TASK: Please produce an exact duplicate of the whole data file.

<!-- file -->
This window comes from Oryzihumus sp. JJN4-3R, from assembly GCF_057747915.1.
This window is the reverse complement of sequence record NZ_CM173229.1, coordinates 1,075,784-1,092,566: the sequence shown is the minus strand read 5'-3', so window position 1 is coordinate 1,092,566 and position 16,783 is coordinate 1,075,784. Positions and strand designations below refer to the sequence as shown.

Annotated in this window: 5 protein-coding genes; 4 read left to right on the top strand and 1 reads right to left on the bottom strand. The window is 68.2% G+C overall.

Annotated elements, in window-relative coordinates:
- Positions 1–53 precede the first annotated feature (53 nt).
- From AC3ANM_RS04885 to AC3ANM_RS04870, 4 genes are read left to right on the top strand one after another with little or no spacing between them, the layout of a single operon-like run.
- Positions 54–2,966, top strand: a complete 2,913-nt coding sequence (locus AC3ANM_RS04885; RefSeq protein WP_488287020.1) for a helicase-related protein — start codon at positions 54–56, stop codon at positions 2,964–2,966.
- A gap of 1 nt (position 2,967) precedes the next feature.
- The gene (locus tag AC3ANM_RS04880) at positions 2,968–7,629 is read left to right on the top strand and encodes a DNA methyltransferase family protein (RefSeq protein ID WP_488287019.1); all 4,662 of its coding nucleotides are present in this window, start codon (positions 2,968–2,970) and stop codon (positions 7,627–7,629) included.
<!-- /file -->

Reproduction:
This window comes from Oryzihumus sp. JJN4-3R, from assembly GCF_057747915.1.
This window is the reverse complement of sequence record NZ_CM173229.1, coordinates 1,075,784-1,092,566: the sequence shown is the minus strand read 5'-3', so window position 1 is coordinate 1,092,566 and position 16,783 is coordinate 1,075,784. Positions and strand designations below refer to the sequence as shown.

Annotated in this window: 5 protein-coding genes; 4 read left to right on the top strand and 1 reads right to left on the bottom strand. The window is 68.2% G+C overall.

Annotated elements, in window-relative coordinates:
- Positions 1–53 precede the first annotated feature (53 nt).
- From AC3ANM_RS04885 to AC3ANM_RS04870, 4 genes are read left to right on the top strand one after another with little or no spacing between them, the layout of a single operon-like run.
- Positions 54–2,966, top strand: a complete 2,913-nt coding sequence (locus AC3ANM_RS04885; RefSeq protein WP_488287020.1) for a helicase-related protein — start codon at positions 54–56, stop codon at positions 2,964–2,966.
- A gap of 1 nt (position 2,967) precedes the next feature.
- The gene (locus tag AC3ANM_RS04880) at positions 2,968–7,629 is read left to right on the top strand and encodes a DNA methyltransferase family protein (RefSeq protein ID WP_488287019.1); all 4,662 of its coding nucleotides are present in this window, start codon (positions 2,968–2,970) and stop codon (positions 7,627–7,629) included.